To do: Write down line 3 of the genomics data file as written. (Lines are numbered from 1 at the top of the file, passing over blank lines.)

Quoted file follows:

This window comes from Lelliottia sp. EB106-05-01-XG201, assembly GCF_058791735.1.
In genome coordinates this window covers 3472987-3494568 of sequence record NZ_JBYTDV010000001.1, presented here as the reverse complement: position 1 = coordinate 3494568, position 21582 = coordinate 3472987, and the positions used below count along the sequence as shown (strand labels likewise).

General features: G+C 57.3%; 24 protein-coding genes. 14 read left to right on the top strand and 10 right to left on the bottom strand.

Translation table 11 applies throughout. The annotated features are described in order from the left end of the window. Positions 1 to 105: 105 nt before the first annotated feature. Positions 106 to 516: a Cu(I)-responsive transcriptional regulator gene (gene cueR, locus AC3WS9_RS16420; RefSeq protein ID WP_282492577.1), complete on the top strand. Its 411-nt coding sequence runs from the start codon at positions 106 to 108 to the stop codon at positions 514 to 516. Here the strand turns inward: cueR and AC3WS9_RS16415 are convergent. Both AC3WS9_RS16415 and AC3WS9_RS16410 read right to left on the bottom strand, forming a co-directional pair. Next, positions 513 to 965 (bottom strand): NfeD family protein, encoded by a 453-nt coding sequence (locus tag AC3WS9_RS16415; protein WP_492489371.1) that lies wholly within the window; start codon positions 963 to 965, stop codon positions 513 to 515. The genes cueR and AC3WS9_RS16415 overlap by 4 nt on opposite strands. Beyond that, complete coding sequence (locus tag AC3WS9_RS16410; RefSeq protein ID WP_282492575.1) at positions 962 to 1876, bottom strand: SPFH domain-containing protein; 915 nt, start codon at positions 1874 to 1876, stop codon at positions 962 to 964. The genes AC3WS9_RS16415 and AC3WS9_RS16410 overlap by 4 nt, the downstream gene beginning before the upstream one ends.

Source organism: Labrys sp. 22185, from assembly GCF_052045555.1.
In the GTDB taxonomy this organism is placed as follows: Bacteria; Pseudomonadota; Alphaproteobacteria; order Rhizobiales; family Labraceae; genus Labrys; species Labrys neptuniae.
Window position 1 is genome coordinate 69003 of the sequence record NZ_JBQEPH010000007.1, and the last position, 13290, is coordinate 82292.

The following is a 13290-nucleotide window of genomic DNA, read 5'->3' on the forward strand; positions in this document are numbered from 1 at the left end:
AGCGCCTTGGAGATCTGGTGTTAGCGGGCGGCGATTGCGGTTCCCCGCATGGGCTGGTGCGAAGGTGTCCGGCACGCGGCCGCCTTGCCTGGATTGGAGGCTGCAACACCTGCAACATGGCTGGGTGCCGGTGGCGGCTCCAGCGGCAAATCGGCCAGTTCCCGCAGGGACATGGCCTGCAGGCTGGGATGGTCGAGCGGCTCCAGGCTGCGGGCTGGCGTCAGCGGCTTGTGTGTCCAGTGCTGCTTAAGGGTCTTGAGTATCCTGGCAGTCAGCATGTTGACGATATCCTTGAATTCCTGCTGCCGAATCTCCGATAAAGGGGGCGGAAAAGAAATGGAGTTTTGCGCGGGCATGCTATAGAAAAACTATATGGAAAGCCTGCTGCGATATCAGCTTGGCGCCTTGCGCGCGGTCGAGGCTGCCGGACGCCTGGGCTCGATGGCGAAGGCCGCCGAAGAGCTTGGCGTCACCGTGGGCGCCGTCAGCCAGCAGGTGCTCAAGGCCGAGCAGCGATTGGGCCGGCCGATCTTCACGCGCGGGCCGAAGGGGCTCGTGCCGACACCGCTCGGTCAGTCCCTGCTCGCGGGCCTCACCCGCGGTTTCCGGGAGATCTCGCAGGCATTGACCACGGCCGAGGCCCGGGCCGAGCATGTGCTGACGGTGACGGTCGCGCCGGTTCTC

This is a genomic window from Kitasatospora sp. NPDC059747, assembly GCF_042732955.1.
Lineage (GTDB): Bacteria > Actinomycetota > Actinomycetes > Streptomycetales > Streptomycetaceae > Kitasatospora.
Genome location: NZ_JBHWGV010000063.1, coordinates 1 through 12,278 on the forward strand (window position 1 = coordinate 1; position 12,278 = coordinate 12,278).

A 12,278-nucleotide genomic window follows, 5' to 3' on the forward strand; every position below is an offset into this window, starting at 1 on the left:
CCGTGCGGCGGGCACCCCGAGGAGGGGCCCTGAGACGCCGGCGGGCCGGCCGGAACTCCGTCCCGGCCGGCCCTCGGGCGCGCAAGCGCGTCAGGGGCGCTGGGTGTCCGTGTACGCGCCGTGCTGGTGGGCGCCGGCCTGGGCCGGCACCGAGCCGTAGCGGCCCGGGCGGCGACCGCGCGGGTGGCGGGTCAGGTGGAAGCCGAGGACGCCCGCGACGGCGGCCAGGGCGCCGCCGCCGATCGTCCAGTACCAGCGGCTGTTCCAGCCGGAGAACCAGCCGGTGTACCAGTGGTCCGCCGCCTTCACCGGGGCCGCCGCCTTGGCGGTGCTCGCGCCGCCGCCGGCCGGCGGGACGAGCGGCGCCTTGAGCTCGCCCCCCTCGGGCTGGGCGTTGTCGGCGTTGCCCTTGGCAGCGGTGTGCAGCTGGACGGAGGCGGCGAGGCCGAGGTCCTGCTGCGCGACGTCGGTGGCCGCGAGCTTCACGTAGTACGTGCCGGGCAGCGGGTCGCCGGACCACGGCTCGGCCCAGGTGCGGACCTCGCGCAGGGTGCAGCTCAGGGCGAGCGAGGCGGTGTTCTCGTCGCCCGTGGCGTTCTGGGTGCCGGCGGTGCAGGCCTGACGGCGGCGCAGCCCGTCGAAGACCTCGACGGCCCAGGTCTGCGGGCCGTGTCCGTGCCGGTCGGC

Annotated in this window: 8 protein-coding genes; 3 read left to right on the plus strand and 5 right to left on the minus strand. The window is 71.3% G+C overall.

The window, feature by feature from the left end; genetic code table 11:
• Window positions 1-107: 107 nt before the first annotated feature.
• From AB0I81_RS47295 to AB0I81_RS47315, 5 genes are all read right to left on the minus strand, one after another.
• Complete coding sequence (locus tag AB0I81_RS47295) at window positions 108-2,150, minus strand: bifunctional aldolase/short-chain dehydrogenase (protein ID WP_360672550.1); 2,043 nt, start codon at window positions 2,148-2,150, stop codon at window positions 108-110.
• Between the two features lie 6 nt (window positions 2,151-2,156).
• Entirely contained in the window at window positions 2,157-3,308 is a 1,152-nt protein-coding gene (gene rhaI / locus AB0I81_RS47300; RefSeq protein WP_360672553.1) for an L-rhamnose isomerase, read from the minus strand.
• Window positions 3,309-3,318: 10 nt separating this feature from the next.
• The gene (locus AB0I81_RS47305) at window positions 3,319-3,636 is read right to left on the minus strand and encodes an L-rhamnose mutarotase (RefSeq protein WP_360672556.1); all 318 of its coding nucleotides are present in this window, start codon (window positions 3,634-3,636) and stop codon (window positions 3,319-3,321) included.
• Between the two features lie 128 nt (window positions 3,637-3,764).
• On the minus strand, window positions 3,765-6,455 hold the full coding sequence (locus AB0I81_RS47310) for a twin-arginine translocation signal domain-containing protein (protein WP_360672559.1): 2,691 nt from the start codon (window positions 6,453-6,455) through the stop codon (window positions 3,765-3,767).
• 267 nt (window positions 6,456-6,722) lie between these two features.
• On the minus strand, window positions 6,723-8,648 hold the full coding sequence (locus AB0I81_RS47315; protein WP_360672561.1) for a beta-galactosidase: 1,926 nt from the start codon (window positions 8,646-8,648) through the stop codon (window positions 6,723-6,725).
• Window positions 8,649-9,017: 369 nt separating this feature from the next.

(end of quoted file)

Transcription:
General features: G+C 57.3%; 24 protein-coding genes. 14 read left to right on the top strand and 10 right to left on the bottom strand.